Traveling For Work? Here Is How To Keep Your Data Safe

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As the pandemic winds down, business travel is once again booming. Such travel requires communicating with the home base and interacting with diverse people. The devices you use this for contain personal and business data that’s considerably more at risk in unknown environments. This article highlights some of the cybersecurity threats business travelers can expect. It then breaks down what they can do to protect it into three categories and gives useful tips for each.

What Cybersecurity Dangers Do Travelers Face?

Cybercrime knows no borders, and criminals everywhere are aware of your data’s potential worth. While not as relaxing as vacations, business trips are opportunities for travelers to become lax with their cybersecurity habits. Criminals count on that. They employ countless tricks that exploit travelers’ mistakes, leaving their data exposed for theft.

If you’re traveling to certain parts of the world, there’s also the local social and political climate to consider. An opinion or affiliation that seems harmless in your country can be controversial or dangerous in another. Expressing it in an accessible online venue like social media while in that country might put your well-being at risk.

How To Protect Your Data While Traveling

Conscientious individuals can do much to negate the increased cyber security risk traveling entails. Stick to the following tips, and you should have much less to worry about.

Physical Security

The last thing you want is for your valuable devices to get stolen, so keep an eye on them at all times. That means using Kensington locks for your laptops and not relying on a hotel’s safe for security. Take all your devices with you wherever you go. If that seems inconvenient, consider which are necessary for the trip and leave others at home. Your phone presents a tempting security risk, so consider not taking it at all. Burner phones are cheap and easy to come by, so consider using one instead.

Make physical access to your devices as complicated as possible. Hard drives and USB locks will prevent others from physically accessing the data. You should also set up lock screen devices and use two-factor authentication. That way, someone won’t be able to log into your profile if they don’t have your smartphone.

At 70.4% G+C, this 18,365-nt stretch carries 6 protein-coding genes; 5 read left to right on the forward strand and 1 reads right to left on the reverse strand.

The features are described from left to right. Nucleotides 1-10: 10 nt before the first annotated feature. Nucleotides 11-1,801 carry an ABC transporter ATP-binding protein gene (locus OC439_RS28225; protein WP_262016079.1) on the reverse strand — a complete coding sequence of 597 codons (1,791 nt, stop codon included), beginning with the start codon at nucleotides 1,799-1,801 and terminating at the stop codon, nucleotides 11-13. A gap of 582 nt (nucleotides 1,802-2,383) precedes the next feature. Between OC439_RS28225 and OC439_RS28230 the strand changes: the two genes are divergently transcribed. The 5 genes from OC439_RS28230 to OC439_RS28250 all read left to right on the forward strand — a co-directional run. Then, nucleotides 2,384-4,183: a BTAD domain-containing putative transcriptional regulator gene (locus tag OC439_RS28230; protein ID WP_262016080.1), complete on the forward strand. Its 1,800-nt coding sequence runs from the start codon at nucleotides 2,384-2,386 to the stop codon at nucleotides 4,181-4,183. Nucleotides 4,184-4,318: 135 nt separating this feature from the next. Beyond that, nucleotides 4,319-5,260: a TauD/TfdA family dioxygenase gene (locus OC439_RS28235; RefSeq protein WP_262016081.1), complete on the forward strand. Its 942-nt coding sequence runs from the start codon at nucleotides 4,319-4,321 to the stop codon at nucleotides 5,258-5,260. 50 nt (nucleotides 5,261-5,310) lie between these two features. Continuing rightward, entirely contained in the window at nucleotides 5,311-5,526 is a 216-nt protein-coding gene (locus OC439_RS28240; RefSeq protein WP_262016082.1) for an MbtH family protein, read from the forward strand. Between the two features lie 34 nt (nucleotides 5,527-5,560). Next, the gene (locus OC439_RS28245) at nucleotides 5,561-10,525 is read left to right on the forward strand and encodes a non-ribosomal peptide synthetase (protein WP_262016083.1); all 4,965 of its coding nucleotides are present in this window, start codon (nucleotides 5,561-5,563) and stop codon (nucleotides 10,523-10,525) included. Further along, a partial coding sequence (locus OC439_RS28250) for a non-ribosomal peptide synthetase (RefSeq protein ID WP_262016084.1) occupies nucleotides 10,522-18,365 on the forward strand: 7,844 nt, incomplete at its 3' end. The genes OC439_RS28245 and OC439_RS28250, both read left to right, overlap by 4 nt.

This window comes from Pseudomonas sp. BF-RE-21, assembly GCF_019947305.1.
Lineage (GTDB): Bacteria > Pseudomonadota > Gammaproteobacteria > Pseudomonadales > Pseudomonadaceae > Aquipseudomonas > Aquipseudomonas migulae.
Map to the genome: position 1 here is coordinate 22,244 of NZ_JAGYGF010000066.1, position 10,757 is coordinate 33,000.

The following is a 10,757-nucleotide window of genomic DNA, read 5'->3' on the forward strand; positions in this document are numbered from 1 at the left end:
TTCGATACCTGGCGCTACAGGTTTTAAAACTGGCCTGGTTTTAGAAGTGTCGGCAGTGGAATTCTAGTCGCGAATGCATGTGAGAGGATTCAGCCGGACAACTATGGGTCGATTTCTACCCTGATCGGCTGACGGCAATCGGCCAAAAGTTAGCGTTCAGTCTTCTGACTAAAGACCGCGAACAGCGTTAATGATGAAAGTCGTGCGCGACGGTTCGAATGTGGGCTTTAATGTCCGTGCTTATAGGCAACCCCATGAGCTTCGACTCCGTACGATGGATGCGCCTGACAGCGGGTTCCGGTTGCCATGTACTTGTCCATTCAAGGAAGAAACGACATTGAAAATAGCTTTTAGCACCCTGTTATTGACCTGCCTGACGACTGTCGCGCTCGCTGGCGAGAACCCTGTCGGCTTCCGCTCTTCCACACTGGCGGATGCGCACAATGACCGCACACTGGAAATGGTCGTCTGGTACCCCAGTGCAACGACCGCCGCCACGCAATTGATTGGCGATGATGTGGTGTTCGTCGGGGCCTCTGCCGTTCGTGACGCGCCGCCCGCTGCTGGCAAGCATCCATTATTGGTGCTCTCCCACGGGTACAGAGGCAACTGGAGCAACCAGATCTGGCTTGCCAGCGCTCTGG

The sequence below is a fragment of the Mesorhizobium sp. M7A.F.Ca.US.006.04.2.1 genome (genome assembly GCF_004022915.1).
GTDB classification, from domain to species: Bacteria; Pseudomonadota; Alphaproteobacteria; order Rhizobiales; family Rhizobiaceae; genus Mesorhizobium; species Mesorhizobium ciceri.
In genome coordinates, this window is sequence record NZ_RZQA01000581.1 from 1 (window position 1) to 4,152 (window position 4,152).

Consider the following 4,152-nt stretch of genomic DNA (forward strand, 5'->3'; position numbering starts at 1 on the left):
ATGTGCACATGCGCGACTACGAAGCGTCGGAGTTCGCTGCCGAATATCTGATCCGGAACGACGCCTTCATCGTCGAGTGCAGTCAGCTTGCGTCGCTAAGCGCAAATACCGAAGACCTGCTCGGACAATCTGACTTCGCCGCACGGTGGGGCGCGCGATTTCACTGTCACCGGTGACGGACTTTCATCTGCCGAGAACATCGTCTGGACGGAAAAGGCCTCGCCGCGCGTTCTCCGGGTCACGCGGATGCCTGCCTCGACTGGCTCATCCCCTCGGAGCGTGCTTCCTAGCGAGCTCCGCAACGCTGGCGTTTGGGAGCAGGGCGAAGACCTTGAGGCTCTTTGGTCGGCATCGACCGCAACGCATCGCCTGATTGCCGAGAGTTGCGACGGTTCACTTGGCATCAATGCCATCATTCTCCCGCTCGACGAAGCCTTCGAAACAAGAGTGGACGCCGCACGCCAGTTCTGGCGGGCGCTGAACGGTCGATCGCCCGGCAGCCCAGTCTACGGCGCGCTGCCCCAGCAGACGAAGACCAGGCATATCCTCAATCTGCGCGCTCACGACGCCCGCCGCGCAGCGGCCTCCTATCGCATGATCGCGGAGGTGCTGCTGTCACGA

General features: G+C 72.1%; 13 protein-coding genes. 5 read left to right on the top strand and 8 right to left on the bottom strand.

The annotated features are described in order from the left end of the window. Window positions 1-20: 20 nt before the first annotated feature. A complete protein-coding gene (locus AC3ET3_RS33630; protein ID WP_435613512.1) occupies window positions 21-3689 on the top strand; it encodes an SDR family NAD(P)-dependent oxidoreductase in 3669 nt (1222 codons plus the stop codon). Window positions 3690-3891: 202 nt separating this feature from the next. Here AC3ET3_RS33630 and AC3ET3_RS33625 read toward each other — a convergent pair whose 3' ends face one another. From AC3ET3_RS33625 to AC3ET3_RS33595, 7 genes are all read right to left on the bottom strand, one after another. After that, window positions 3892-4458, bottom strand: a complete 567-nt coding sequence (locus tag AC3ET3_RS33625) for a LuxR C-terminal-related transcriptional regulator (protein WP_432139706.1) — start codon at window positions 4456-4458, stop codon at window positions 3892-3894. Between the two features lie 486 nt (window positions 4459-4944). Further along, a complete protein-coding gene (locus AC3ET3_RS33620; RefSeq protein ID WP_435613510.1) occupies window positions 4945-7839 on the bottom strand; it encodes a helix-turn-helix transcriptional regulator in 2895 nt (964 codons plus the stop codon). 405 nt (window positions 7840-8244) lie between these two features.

Sneaky criminals place fake USB charging ports in airport terminals, train stations, etc. You should charge everything before leaving and bring a power bank to recharge. If that’s not an option, only use regular electrical outlets.

Virtual Security

If you only take one thing away from this article, it should be never to connect to public Wi-Fi. At best, it doesn’t provide adequate data security as it is open to anyone. At worst, it can be a front designed to access sensitive info like passwords and banking details. Sometimes using such Wi-Fi is unavoidable. Even then, don’t connect your business phone or laptop. Avoid visiting sites that require login information.

Ensure all your devices have antivirus and antimalware protection. Malware and ransomware, in particular, present a growing security threat. It’s easier to accidentally pick something up when dealing with dodgy connections. Make sure the software and any operating systems you use are running the latest version.

One way of reducing malware’s effectiveness is to back your files up with secure cloud storage. After all, no one can steal important data if it’s not stored directly on your laptop. Cloud storage comes with data encryption, providing an extra layer of protection to its integrity. Also, remember to remove or encrypt any important information you wish to remain on your devices.

Before departing, change all your passwords and PIN codes to something unique. Clear your browser cache and stored passwords. Disabling autocomplete and typing login details in manually each time will also help. Even if you’re convinced a connection is secure, limit the number of online accounts you use. Access them only when necessary.

Personal Conduct

Ideally, you should avoid posting to social media while on business trips. You may sometimes need to talk about your whereabouts for work purposes. When you do, mention only locations you’ve already left so no one can track you in real-time.

Keep your socials private and limited to people you know only. Refrain from commenting on current events or anything others could interpret as disrespectful. Instead of social media, choose to connect with your colleagues via a company-approved communication tool like Slack. You can also keep an eye on your workspace via office management software such as Flanco.

Traveling for work lets you build new business relationships and broaden your mind. It can help with burnout or snag new clients that value face-to-face interaction more than virtual meetings. As long as you prepare for the associated cybersecurity challenges, they can be some of the most rewarding experiences of your career. 

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